H1N1 (Swine Flu) Resource

The Centers for Disease and Control and Prevention(CDC) continues to confirm a growing number of cases of H1N1 Flu (swine flu) in human adults and children living in several U.S. states. These cases are cause for concern, but there is no cause for alarm. The American Lung Association has been helping America respond to lung disease for more than 100 years. We are closely following this rapidly developing issue and have assembled proven advice and resources to help learn how to protect yourself and your loved ones, prevent spread of the infection, and know what to do if you or a loved one gets sick.

Protect yourself

There are simple things you can do to protect yourself and help stop the spread of H1N1 Flu. The most important thing you can do is practice good cold/flu hygiene. Washing your hands often and covering your nose and mouth with a tissue when you cough or sneeze are two of the simplest and most effective ways to stop the spread of the flu. Learn more.

If you get sick

If you get mild flu symptoms, stay home to heal more quickly and prevent spread to others. If you get more severe flu symptoms, contact a health care provider. If you get flu symptoms and have had contact with someone who has recently arrived from Mexico, contact a health care provider.

Find More Information on H1N1 and the H1N1 Vaccine in Your Community

Go to www.flu.gov for a user-friendly, one-stop website for all the latest information about the flu and the new H1N1 flu virus. Flu.gov is provided by the U.S. Department of Health & Human Services.

More Information and Resources

Protecting Yourself from H1N1 Flu
H1N1 flu (swine flu) is a respiratory illness. The steps you take to help protect yourself, and prevent its spread are the same steps you would take to prevent the spread of regular seasonal flu and other respiratory illnesses:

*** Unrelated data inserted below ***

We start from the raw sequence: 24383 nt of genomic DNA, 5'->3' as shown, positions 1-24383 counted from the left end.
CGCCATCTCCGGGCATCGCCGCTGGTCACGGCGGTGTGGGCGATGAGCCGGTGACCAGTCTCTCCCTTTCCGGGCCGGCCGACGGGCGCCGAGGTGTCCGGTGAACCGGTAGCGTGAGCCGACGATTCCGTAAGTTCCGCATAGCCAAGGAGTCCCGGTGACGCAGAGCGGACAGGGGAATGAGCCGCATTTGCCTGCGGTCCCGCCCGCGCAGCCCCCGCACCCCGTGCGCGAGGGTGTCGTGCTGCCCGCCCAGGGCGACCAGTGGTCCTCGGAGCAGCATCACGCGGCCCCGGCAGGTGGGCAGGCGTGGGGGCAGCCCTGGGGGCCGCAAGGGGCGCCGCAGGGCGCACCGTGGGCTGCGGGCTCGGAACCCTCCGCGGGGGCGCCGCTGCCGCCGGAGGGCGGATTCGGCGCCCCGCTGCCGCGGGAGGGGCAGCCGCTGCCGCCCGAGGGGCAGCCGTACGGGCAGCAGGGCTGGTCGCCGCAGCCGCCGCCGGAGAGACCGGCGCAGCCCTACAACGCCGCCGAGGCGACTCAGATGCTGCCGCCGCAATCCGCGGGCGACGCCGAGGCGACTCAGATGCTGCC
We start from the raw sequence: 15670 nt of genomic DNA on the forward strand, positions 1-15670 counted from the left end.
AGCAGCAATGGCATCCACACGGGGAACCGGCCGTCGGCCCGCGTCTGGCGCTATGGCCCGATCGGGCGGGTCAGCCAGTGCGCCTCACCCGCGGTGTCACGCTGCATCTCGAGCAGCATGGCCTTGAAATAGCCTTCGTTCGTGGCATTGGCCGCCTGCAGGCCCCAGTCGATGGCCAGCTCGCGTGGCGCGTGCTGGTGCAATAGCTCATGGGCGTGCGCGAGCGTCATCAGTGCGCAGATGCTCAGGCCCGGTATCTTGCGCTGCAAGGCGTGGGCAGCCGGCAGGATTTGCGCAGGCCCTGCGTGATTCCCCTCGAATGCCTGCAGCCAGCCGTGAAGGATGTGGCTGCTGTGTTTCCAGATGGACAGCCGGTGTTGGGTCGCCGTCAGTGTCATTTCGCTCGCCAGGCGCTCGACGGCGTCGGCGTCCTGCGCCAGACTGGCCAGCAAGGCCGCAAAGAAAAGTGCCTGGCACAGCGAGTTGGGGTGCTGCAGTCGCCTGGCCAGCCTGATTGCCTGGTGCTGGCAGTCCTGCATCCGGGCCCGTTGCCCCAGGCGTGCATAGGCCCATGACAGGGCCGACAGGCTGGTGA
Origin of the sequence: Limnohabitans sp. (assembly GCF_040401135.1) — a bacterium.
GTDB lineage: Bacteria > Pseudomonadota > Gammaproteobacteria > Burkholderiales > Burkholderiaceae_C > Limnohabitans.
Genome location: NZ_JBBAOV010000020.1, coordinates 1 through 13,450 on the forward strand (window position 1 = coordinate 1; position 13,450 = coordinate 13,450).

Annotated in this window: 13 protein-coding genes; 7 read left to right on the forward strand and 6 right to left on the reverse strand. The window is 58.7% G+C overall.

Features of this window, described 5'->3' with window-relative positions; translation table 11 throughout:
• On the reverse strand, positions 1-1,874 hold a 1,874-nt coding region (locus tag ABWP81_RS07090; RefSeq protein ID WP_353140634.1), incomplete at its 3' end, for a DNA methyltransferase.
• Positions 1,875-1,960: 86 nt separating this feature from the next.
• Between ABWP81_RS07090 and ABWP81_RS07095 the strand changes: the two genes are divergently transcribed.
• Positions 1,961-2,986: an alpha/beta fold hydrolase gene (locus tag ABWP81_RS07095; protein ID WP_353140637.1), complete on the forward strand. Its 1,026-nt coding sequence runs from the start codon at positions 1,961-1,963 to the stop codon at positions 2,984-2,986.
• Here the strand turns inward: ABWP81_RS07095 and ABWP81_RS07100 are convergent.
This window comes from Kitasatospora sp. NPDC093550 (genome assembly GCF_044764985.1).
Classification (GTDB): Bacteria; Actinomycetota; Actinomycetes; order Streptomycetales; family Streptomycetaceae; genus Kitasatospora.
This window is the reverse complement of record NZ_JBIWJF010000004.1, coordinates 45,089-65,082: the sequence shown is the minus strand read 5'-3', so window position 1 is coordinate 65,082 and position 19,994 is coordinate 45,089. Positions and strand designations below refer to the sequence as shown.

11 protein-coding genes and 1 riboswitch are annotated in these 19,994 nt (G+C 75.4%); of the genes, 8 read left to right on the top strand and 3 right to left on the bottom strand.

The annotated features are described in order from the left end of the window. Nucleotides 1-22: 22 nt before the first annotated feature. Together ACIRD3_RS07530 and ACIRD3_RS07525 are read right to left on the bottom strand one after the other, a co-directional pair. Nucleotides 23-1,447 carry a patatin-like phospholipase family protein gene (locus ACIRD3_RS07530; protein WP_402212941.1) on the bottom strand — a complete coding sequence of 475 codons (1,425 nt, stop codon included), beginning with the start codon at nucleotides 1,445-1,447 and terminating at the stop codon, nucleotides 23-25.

• Cover your nose and mouth with a tissue when you cough or sneeze. Throw the tissue in the trash after you use it.
  • Wash your hands often with soap and water, especially after you cough or sneeze. Alcohol-based hand cleaners are also effective.
  • Avoid touching your eyes, nose or mouth. Germs spread this way.
  • Try to avoid close contact with sick people.
  • If you get sick with influenza, CDC recommends that you stay home from work or school and limit contact with others to keep from infecting them.

It’s important to wash your hand in a way that will best protect you from germs. Wash your hands, using soap and warm water. Wash thoroughly for 15 to 20 seconds. One effective way to know you’ve washed long enough—and an easy technique to teach children—is to sing “Happy Birthday” twice in your head while washing. When soap and water are not available, alcohol-based disposable hand wipes or gel sanitizers may be used. You can find them in most supermarkets and drugstores. If using gel, rub your hands until the gel is dry. The gel doesn't need water to work; the alcohol in it kills the germs on your hands. For more visit Good Flu Health Habits.